Chen Yunsheng, the first doctor of constitutional law in New China.
Born in 1942 in Pinggu County, Beijing (now Pinggu District);
In 1966, he graduated from the Law Department of Beijing Institute of Political Science and Law (now China University of Political Science and Law); after graduation, he worked in judicial, educational, and administrative work in Guangxi; in 1978, he was admitted to the Law Department of the Graduate School of the Chinese Academy of Social Sciences for further study.After graduating with a master’s degree, he worked at the Institute of Law of the Chinese Academy of Social Sciences; in 1983, he studied for a doctorate in constitutional law under the tutelage of jurist Zhang Youyu;
In 1987, he received a doctorate in law;
He has successively served as deputy director, professor and doctoral tutor of the Constitutional Administrative Law Research Office of the Institute of Law, Chinese Academy of Social Sciences, part-time professor and doctoral tutor at 7 universities including Shanghai Jiao Tong University Law School and Beijing Normal University Law School, and expert advisory committee of the Supreme People’s Procuratorate. Honorary expert advisory committee member, enjoying special allowance from the State Council.
In October 2023, Chen Yunsheng was in his study in the suburbs of Beijing. (Southern Weekend reporter Chen Yifan/photo)
81-year-old Chen Yunsheng seldom rests.
His days start at four or five in the morning, walking briskly, cooking, reading and writing in Pinggu District on the outskirts of Beijing, leading a regular old age life. He planted beans, sweet potatoes, pumpkins and corn on a piece of wasteland he “claimed”, and irrigated and cultivated it from time to time.
His interest in farming stems from his background.
This rural boy, born in Pinggu in 1942, was the first high school student, the first college student, and the first doctor of law in the village. In 1966, after graduating from Beijing University of Political Science and Law (now China University of Political Science and Law), he was assigned to rural areas in Guangxi, where he ate and lived with farmers, waking up to the steaming heat of beef and feces every day.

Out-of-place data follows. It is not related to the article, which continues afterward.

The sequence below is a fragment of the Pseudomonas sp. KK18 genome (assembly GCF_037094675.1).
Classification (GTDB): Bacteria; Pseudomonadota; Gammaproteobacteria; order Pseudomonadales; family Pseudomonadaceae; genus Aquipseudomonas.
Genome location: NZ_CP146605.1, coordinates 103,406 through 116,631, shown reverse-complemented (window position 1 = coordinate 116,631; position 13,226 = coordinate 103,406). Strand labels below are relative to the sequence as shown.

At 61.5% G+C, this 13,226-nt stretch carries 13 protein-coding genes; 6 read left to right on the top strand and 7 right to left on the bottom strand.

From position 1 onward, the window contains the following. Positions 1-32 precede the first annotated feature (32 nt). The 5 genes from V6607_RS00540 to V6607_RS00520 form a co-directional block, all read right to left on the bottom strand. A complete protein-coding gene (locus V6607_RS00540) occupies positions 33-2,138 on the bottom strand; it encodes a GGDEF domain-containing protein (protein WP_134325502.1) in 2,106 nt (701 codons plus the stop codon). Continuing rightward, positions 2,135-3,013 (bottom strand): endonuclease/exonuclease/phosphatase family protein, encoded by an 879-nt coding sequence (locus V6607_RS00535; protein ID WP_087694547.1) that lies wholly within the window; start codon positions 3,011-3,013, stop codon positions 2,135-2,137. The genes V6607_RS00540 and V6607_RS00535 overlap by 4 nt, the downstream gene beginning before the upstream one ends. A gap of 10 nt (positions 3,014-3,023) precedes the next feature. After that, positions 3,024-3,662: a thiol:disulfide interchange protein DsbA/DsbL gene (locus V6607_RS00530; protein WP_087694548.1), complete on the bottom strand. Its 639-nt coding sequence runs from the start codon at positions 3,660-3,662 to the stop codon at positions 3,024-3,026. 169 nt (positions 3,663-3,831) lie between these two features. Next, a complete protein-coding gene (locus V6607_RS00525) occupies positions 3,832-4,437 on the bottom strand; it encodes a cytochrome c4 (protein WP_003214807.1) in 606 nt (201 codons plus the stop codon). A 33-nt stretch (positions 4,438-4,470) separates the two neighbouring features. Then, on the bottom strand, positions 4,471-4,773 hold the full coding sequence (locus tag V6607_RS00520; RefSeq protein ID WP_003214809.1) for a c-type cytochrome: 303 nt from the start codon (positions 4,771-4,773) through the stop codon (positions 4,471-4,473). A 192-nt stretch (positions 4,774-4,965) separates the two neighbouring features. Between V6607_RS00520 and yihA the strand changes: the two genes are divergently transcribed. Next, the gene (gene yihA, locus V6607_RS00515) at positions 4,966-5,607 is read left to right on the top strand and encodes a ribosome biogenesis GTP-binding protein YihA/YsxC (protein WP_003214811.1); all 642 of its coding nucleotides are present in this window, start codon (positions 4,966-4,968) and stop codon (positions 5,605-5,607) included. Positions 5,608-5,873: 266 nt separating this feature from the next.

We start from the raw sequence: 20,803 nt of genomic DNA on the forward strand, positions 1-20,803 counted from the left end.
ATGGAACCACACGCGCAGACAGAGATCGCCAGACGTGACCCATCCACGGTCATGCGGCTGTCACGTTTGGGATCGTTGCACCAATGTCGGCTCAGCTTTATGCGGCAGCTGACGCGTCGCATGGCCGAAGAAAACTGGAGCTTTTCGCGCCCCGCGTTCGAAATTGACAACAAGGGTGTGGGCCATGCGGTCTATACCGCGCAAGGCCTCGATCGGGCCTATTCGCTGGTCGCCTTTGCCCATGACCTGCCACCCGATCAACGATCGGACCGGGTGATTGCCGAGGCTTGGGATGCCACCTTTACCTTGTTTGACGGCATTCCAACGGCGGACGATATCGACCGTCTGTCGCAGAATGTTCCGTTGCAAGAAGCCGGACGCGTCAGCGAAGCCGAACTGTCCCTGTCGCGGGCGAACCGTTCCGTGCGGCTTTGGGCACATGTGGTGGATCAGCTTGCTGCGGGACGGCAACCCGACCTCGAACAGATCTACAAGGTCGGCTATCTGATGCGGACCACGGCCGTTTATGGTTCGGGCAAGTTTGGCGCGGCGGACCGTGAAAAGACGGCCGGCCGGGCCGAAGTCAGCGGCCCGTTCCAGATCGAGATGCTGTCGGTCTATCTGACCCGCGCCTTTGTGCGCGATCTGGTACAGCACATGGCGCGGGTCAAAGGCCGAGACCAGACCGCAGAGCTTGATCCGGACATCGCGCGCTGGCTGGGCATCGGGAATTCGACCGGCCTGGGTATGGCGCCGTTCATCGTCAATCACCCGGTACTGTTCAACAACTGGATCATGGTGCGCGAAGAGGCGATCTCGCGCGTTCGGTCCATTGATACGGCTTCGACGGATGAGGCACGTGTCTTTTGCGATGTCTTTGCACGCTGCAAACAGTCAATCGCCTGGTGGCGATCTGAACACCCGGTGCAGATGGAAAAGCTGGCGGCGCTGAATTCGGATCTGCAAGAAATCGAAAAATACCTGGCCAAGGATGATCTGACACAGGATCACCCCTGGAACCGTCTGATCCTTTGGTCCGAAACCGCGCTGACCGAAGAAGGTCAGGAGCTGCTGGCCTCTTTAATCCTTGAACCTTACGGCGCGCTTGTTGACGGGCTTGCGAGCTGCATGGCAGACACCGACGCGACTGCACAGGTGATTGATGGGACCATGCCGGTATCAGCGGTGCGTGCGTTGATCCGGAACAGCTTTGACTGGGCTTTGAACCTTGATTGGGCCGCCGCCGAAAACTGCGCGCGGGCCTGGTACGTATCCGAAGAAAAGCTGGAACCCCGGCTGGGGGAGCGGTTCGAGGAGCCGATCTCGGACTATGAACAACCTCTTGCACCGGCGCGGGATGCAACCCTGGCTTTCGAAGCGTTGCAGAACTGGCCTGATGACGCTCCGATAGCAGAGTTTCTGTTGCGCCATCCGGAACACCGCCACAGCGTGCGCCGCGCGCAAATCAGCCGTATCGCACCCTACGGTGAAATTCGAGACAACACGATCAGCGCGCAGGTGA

After the country resumed its postgraduate examinations, he relied on a textbook on constitutional law that “survived” and was admitted to the Institute of Law of the Chinese Academy of Social Sciences with the first score in the re-examination. Later, he studied for a doctorate and became the only student of the famous legal scholar Zhang Youyu.
During this period, he read all the professional books in the law school and went from being a “minion” in constitutional law to becoming “the first person in the country to supervise the constitution.” In 1980, he participated in the formulation of the “82nd Constitution” amendment. He always believed that the true meaning of the Constitution did not lie in the constitutional document itself.
On his academic journey, he did not like to participate in administrative affairs and turned away many opportunities. He laughs at himself as “a lonely ghost in academia”, who only seeks to achieve the ultimate in knowledge and will never be swayed by trends.
He advised students to endure loneliness. He always followed the third item of Descartes’ code of conduct: he always only sought to overcome himself, not to overcome fate, but only to change his own desires, not to change the order of the world.
“God help me”
Southern Weekend:What is your daily life like now after retirement?
Chen Yunsheng:I usually get up at four in the morning, eat something simple, and then go to the river to exercise. I used to run or walk. After I got seriously ill in May or June this year and was exhausted, I cycled for an hour to exercise. Then come back to research or write for an hour, then make breakfast and clean up. After breakfast, I go to work in the fields, usually for two hours, and then come back to continue my research. Two days ago, I was still harvesting vegetables grown in the fields. After lunch break, I worked at my desk again. Then I went to the fields to do some work, and then rode a bike for exercise in the evening. There are no weekends or holidays, and I don’t know what day of the week it is every day. It has been the same day for decades. For me, going out to give lectures and attend societies is also a rare way to rest.
Southern Weekend:There are not many old people like you who are still farming in their eighties. Why do you live such a life as a farmer?
Chen Yunsheng:My family has been poor farmers for generations. There are five brothers in my family, and I am the second oldest. When I was a child, Confucius said, “I am a young man, so I can do many despicable things.” In addition to going to school, I had to help the family with work, such as planting land, harvesting wild vegetables, cutting firewood, and feeding pigs and cows. I did all the work that rural children do. Pass.
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